WHO releases revised guidelines for diagnosis of smear negative and extrapulmonary TB in HIV-prevalent settings

This article is more than 18 years old. Click here for more recent articles on this topic

When someone with a suspected case of TB is dangerously ill, in particular a person with HIV, ‘flexibility’ may be needed when making the diagnosis, according to recommendations just released by the World Health Organization (WHO). The new guidelines revise previously used algorithms in an effort to speed up the diagnosis of smear-negative pulmonary and extrapulmonary TB in resource-limited settings wherever HIV is prevalent.

Revised clinical definitions of TB

But given the strong association of HIV and TB, the new WHO recommendations lower the bar somewhat for what evidence is required to diagnose TB in someone with HIV who has the symptoms of TB. For example, WHO typically recommends performing smear microscopy on three sputum samples for anyone one with a cough for two or three weeks, and if two of the specimens are positive, a diagnosis of pulmonary TB can be made.

Now, however, WHO suggests acquiring only two sputum specimens for smear microscopy from someone who is HIV-infected (or when there is strong clinical evidence of his or her being HIV-infected). This should reduce the time (and repeated visits the patient has to make to the clinic) required to make a diagnosis. If one of the specimens is positive, a diagnosis of pulmonary TB can be made.

Problems diagnosing TB in people with HIV

In people with HIV, TB can be exceedingly difficult to detect by the usual methods, such as smear microscopy and chest x-rays. Smear microscopy involves using a microscope to look for the actual Mycobacterium tuberculosis (M.tb) organism in a sample of sputum (or other biological specimen) that has been stained with a special dye — but specimens from people with HIV and TB are frequently ‘smear negative.’



A specimen of tissue or other material taken from part of the body and smeared onto a microscope slide for examination. A Pap smear is a specimen of material scraped from the cervix (neck of the uterus) examined for precancerous changes.


Affecting the lungs.



Antibiotics, also known as antibacterials, are medications that destroy or slow down the growth of bacteria. They are used to treat diseases caused by bacteria.


In a bacteria culture test, a sample of urine, blood, sputum or another substance is taken from the patient. The cells are put in a specific environment in a laboratory to encourage cell growth and to allow the specific type of bacteria to be identified. Culture can be used to identify the TB bacteria, but is a more complex, slow and expensive method than others.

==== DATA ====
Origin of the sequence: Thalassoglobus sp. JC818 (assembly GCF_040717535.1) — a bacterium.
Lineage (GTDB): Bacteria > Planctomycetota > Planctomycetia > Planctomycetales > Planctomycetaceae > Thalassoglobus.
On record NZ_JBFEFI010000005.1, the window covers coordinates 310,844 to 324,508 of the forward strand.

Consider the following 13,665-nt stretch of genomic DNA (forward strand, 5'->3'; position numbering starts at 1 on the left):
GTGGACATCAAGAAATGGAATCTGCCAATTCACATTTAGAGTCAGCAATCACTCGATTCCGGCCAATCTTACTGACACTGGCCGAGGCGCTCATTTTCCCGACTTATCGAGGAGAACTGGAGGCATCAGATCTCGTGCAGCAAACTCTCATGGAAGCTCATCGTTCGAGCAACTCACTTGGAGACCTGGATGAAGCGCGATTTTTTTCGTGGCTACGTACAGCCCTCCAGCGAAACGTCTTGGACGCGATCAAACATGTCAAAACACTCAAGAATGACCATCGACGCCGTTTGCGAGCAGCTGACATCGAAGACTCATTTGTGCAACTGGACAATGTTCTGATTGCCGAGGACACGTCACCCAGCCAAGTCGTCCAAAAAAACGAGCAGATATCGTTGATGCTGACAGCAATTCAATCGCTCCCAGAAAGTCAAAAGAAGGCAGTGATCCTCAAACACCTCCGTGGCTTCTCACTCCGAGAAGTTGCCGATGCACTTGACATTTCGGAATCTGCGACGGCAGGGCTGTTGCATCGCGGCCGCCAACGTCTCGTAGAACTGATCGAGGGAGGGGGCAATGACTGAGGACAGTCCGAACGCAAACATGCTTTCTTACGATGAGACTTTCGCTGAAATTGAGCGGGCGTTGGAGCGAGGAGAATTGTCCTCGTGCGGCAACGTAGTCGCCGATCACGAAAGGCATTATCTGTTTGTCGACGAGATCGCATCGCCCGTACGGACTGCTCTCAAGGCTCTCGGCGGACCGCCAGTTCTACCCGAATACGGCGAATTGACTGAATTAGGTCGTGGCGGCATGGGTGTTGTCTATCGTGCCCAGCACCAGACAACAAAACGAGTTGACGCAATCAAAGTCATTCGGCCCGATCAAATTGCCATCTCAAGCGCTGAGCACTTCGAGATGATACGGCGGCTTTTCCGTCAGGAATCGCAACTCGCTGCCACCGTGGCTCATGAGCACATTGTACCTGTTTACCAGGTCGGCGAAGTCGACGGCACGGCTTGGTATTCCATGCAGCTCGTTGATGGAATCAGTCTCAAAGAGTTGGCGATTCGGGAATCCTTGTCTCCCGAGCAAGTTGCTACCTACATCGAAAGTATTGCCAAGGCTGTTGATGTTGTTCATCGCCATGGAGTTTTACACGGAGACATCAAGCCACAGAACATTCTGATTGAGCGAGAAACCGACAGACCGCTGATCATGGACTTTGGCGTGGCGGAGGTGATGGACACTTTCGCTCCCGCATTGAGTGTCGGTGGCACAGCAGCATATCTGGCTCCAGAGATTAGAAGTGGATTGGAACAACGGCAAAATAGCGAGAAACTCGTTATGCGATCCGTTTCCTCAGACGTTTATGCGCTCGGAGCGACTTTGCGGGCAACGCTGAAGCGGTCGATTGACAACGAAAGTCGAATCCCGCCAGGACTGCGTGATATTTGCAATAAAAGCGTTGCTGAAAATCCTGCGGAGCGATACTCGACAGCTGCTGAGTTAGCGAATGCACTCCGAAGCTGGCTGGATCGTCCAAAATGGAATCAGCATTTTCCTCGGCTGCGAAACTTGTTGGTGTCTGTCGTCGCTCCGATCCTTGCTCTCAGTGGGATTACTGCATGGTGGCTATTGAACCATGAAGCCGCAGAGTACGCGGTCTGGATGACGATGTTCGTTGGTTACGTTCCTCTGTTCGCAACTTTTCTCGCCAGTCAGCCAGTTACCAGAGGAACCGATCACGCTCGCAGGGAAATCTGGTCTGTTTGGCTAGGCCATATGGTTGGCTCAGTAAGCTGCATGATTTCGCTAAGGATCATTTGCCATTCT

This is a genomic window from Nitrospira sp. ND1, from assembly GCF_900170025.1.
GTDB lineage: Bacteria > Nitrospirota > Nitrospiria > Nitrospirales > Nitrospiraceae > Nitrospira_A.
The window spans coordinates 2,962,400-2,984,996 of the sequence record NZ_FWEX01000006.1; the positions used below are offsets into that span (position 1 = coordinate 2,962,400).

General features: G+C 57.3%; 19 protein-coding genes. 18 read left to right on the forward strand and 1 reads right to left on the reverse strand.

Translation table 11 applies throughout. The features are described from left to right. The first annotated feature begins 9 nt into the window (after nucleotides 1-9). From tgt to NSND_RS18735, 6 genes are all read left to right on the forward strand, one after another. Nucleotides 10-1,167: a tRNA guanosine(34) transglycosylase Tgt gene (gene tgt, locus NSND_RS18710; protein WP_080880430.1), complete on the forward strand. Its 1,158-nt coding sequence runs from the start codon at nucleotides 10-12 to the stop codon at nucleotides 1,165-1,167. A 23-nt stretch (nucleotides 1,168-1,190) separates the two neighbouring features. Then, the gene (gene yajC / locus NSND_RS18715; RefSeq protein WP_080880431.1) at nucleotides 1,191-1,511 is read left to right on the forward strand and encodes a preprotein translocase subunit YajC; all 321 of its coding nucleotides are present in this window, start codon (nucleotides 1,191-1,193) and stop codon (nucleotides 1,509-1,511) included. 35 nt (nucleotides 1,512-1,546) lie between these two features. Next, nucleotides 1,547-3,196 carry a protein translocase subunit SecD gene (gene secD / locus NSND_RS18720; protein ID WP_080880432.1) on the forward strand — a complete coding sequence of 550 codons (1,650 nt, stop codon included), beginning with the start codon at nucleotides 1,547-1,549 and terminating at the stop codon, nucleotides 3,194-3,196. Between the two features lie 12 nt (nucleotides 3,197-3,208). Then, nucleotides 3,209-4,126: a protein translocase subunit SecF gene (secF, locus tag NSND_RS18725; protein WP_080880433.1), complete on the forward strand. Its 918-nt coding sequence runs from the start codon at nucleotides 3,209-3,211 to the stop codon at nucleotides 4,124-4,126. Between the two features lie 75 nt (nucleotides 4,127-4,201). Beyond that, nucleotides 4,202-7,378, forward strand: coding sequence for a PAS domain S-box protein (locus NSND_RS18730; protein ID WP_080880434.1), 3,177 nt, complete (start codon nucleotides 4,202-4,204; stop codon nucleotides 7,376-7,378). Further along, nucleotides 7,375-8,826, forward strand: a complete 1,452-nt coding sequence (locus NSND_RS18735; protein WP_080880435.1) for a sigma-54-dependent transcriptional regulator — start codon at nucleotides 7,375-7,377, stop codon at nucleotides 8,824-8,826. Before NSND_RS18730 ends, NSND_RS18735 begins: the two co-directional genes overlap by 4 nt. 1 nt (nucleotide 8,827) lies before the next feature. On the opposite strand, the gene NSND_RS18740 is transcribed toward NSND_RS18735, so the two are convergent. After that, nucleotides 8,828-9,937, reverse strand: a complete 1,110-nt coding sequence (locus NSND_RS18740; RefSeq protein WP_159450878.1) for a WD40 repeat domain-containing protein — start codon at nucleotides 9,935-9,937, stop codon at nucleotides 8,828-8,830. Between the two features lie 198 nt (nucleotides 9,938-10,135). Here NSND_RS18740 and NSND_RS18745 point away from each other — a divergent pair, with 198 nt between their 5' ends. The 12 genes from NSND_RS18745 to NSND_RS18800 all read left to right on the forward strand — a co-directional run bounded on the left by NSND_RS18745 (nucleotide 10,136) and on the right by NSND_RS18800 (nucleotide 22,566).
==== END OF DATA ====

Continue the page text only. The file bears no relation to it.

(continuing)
Material coughed up from the lungs, which can be examined to help with diagnosis and management of respiratory diseases.

Likewise, chest x-rays, if available, may look normal or not like TB in a person with HIV and TB, while many people with HIV develop extrapulmonary forms of the disease. Culturing the organism can usually provide a definitive diagnosis, but culturing takes weeks, and is not commonly available for many people in resource-limited settings.

“Rates of smear-negative pulmonary and extrapulmonary tuberculosis have been rising in countries with HIV epidemics,” says the WHO document. “The mortality rate among HIV-infected tuberculosis patients is higher than that of noninfected tuberculosis patients, particularly for those with smear-negative pulmonary and extrapulmonary tuberculosis.”

The delay in diagnosis, and the resulting delay in treatment, contribute to this increased mortality.

Antibiotics trial in the dangerously ill patient

However, smear microscopy and chest x-rays may not pick up TB in some patients who are too ill to wait the weeks or months that it might take to get a culture result back from the reference laboratory. There are several ‘danger signs’ that indicate a need for emergency measures, including if the person is inable to walk unaided, has a respiratory rate over 30 per minute, a fever higher than 39 °C or a pulse rate of over 120 per minute.

In cases where someone is this dangerously ill but the diagnosis is unclear or cannot be reached rapidly enough, the new WHO recommendations suggest sending the person as quickly as possible a higher-level facility. If that isn’t possible, then the person should be immediately put on a broad-spectrum parenteral antibiotic, and, depending upon the CD4 cell counts or clinical setting, treatment for Pneumocystis pneumonia (PCP, also known as Pneumocystis jirovecii pneumonia) should be considered as well.

At this time, WHO says that there isn’t enough clinical evidence to make any broad recommendations about which specific antibiotics would be best to use (this should be perhaps guided by what works best locally to treat community acquired bacteria infections), however, fluoroquinolones should NOT be administered because this class of drugs has activity against M.tb, and thus could delay TB diagnosis.